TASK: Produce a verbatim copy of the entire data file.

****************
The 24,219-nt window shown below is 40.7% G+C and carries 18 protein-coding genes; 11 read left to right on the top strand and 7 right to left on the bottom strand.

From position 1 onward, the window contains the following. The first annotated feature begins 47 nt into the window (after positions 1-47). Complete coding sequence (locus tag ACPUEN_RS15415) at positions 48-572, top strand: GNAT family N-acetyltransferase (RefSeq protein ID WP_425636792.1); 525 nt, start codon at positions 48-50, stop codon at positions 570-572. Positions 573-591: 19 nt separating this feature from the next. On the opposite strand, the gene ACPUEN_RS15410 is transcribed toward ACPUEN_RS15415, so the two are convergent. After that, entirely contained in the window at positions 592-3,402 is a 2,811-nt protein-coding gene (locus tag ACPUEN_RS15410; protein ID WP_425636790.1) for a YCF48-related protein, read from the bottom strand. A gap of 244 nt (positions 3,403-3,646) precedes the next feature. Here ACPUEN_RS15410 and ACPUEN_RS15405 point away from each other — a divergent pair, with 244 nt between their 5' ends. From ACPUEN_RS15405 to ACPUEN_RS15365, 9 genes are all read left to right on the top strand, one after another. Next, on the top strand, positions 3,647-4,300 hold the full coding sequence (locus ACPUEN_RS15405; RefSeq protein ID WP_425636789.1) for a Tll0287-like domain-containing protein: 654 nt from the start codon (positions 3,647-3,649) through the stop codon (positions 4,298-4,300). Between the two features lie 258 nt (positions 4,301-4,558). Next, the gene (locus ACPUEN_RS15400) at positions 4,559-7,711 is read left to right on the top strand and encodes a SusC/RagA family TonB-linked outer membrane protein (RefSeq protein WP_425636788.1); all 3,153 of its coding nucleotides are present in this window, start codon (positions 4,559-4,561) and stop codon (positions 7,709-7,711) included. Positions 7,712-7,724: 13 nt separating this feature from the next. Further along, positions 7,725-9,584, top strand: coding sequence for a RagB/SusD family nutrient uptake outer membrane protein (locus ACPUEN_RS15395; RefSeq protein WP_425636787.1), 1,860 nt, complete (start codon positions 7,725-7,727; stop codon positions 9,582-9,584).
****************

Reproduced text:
The 24,219-nt window shown below is 40.7% G+C and carries 18 protein-coding genes; 11 read left to right on the top strand and 7 right to left on the bottom strand.

From position 1 onward, the window contains the following. The first annotated feature begins 47 nt into the window (after positions 1-47). Complete coding sequence (locus tag ACPUEN_RS15415) at positions 48-572, top strand: GNAT family N-acetyltransferase (RefSeq protein ID WP_425636792.1); 525 nt, start codon at positions 48-50, stop codon at positions 570-572. Positions 573-591: 19 nt separating this feature from the next. On the opposite strand, the gene ACPUEN_RS15410 is transcribed toward ACPUEN_RS15415, so the two are convergent. After that, entirely contained in the window at positions 592-3,402 is a 2,811-nt protein-coding gene (locus tag ACPUEN_RS15410; protein ID WP_425636790.1) for a YCF48-related protein, read from the bottom strand. A gap of 244 nt (positions 3,403-3,646) precedes the next feature. Here ACPUEN_RS15410 and ACPUEN_RS15405 point away from each other — a divergent pair, with 244 nt between their 5' ends. From ACPUEN_RS15405 to ACPUEN_RS15365, 9 genes are all read left to right on the top strand, one after another. Next, on the top strand, positions 3,647-4,300 hold the full coding sequence (locus ACPUEN_RS15405; RefSeq protein ID WP_425636789.1) for a Tll0287-like domain-containing protein: 654 nt from the start codon (positions 3,647-3,649) through the stop codon (positions 4,298-4,300). Between the two features lie 258 nt (positions 4,301-4,558). Next, the gene (locus ACPUEN_RS15400) at positions 4,559-7,711 is read left to right on the top strand and encodes a SusC/RagA family TonB-linked outer membrane protein (RefSeq protein WP_425636788.1); all 3,153 of its coding nucleotides are present in this window, start codon (positions 4,559-4,561) and stop codon (positions 7,709-7,711) included. Positions 7,712-7,724: 13 nt separating this feature from the next. Further along, positions 7,725-9,584, top strand: coding sequence for a RagB/SusD family nutrient uptake outer membrane protein (locus ACPUEN_RS15395; RefSeq protein WP_425636787.1), 1,860 nt, complete (start codon positions 7,725-7,727; stop codon positions 9,582-9,584).